Tanzania Daily News (Dar es Salaam)

Tanzania, Zambia Agree On TAZARA Operations Modality

TANZANIA and Zambia have agreed to decentralise and transform the Tanzania Zambia Railway Authority (Tazara) operations by making it operate 'commercially and profitably.'

The two partner states will now change the modality of their ownership in the railway, with the view of increasing the authority's profitability and self-reliance.

The governments of Tanzania, Zambia and China built the railway to rescue the landlocked Zambia's economy from dependence on Rhodesia (now Zimbabwe) and South Africa, both of which were ruled by white minority governments.

It provided the only route for bulk trade from Zambia's Copperbelt to reach the sea without having to transit white-ruled territories.

The Minister for Transport, Dr Harrison Mwakyembe, told a press conference in Dar es Salaam that under the new modality, each country could run its business, saying the new modality allows a partner state to run trains without consulting another.

"Previously, we had a passenger train with one route from Dar es Salaam to Zambia but the new modality allows each country to run passenger trains within its borders," said the minister while briefing reporters on deliberations reached by transport ministers of the two countries in a meeting in Zambia two weeks ago.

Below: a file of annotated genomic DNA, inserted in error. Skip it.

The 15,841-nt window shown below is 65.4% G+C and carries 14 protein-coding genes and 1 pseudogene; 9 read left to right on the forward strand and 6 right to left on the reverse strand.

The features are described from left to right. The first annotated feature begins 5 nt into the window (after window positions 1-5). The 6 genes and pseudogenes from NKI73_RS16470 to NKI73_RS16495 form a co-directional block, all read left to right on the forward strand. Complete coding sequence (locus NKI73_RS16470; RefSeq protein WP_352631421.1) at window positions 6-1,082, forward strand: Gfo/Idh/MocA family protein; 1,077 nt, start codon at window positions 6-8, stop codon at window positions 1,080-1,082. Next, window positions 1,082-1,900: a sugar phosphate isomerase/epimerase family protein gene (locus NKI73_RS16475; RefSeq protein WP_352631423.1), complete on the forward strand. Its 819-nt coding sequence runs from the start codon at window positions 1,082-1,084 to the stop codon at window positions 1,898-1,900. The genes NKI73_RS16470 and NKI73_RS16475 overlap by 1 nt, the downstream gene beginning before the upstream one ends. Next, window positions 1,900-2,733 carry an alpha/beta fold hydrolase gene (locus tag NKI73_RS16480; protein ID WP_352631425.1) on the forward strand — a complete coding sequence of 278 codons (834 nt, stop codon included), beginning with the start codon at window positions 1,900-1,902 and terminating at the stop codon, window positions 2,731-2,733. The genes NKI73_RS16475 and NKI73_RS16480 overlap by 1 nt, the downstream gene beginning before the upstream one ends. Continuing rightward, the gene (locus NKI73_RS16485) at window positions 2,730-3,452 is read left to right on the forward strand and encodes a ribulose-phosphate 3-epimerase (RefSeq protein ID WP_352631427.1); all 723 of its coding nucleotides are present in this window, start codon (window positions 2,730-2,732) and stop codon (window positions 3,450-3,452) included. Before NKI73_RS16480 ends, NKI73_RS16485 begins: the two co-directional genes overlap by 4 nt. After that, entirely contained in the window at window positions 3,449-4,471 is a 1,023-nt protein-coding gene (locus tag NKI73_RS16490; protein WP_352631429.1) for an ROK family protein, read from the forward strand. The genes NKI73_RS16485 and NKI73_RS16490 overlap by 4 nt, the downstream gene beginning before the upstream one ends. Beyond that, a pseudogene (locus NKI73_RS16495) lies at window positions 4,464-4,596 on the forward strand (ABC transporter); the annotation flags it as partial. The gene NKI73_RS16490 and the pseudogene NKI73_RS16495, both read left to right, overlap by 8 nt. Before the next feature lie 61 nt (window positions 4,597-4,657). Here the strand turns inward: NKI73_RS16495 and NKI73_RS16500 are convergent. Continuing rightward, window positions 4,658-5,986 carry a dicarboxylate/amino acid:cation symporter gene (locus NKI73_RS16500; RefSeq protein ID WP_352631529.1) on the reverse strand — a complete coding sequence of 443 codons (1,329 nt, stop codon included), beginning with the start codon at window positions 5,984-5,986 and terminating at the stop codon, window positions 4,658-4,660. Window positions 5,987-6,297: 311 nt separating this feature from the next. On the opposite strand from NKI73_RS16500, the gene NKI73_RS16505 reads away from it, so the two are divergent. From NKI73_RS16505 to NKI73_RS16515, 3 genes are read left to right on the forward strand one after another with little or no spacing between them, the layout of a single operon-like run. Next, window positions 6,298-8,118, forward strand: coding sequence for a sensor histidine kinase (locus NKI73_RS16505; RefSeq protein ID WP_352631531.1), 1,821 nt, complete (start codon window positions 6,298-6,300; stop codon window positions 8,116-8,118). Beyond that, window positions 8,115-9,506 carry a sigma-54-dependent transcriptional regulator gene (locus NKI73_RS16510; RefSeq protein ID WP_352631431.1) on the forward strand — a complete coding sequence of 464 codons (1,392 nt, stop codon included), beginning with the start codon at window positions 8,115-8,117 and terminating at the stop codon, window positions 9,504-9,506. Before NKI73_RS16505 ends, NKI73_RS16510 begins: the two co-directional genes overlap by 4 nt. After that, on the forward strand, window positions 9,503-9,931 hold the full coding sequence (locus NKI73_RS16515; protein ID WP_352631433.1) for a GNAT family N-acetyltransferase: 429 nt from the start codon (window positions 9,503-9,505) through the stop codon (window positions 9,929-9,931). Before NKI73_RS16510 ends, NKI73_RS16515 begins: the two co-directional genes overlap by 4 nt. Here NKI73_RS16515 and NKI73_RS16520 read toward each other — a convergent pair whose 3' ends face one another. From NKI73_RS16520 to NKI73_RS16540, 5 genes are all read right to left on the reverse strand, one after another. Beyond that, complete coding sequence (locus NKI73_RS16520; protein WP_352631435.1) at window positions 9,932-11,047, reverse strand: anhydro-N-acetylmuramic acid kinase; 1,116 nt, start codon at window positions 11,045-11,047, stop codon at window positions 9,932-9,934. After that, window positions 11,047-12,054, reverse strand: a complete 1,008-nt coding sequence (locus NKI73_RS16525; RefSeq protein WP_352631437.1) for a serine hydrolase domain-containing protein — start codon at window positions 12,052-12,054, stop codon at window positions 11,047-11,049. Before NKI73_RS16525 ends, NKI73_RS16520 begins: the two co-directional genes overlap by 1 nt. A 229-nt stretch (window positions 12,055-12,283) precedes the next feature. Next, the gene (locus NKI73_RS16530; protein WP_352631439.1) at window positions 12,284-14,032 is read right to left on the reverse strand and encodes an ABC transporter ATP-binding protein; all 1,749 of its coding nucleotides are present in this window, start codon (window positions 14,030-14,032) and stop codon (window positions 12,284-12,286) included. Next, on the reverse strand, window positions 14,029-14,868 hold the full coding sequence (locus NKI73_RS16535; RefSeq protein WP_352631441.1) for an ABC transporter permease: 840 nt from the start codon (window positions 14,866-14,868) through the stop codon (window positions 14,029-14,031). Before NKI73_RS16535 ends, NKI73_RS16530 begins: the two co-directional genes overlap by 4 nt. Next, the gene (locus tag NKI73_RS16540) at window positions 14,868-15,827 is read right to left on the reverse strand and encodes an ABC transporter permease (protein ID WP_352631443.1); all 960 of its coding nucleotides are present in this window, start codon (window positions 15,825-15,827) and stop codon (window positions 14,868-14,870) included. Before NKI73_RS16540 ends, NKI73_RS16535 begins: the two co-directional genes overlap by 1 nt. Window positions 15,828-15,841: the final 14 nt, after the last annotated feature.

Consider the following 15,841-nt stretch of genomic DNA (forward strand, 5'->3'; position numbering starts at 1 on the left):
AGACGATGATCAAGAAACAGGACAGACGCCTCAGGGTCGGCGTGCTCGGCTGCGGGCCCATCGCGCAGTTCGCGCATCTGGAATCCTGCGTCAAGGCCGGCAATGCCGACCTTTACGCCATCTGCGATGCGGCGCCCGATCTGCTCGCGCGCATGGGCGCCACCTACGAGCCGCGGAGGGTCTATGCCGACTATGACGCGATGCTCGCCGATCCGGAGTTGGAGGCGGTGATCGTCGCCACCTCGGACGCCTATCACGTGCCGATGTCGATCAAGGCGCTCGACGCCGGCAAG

Dr Mwakyembe said the meeting, which was also attended by financial affairs and industry ministers of the two countries had decided that both countries should clear the salary arrears of the Tazara staff in June.

"We have earmarked 2.8 million US dollars to clear salary arrears of the Tazara staff in the past month," he said. He also pointed out that the two ministers would convene another meeting next month in the country whereby they will discuss recommendations of a team of experts from China to carry out feasibility study on challenges facing Tazara.

"The team of experts from China has already completed the study and they have submitted the recommendations on how best to run the railway," he said.

A team of 140 Chinese experts was conducting a close investigation to establish the problems that are afflicting Tazara, threatening its very existence, the upshot being to improve the railway line and its running authority.

Tazara, also known as the Uhuru Railway, is a key transporter of cargo, mostly copper and other minerals from Zambia mines to Dar es Salaam for export to overseas markets.

It also transports passengers. Tazara is the gateway to eastern and Southern African business markets. It covers both SADC and the Common Market for Eastern and Southern Africa (COMESA).

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